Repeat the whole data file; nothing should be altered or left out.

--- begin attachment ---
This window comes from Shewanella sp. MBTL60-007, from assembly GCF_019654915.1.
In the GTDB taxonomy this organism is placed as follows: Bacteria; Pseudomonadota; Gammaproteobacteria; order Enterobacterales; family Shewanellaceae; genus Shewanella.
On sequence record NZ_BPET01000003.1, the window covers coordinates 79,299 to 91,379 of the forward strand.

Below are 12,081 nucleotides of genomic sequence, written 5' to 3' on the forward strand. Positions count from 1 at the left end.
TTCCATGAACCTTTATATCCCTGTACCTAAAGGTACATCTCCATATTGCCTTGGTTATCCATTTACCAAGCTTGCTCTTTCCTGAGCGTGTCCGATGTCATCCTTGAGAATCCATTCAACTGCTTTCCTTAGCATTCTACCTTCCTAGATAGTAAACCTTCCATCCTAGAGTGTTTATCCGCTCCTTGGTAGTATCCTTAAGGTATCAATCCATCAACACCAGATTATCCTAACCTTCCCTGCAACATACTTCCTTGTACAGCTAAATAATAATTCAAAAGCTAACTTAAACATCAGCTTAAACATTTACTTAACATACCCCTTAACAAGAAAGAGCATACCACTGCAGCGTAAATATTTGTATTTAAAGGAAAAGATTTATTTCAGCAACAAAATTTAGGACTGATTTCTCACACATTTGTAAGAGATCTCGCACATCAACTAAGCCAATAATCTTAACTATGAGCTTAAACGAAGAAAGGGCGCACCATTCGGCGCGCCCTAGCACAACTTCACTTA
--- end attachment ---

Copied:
This window comes from Shewanella sp. MBTL60-007, from assembly GCF_019654915.1.
In the GTDB taxonomy this organism is placed as follows: Bacteria; Pseudomonadota; Gammaproteobacteria; order Enterobacterales; family Shewanellaceae; genus Shewanella.
On sequence record NZ_BPET01000003.1, the window covers coordinates 79,299 to 91,379 of the forward strand.

Below are 12,081 nucleotides of genomic sequence, written 5' to 3' on the forward strand. Positions count from 1 at the left end.
TTCCATGAACCTTTATATCCCTGTACCTAAAGGTACATCTCCATATTGCCTTGGTTATCCATTTACCAAGCTTGCTCTTTCCTGAGCGTGTCCGATGTCATCCTTGAGAATCCATTCAACTGCTTTCCTTAGCATTCTACCTTCCTAGATAGTAAACCTTCCATCCTAGAGTGTTTATCCGCTCCTTGGTAGTATCCTTAAGGTATCAATCCATCAACACCAGATTATCCTAACCTTCCCTGCAACATACTTCCTTGTACAGCTAAATAATAATTCAAAAGCTAACTTAAACATCAGCTTAAACATTTACTTAACATACCCCTTAACAAGAAAGAGCATACCACTGCAGCGTAAATATTTGTATTTAAAGGAAAAGATTTATTTCAGCAACAAAATTTAGGACTGATTTCTCACACATTTGTAAGAGATCTCGCACATCAACTAAGCCAATAATCTTAACTATGAGCTTAAACGAAGAAAGGGCGCACCATTCGGCGCGCCCTAGCACAACTTCACTTA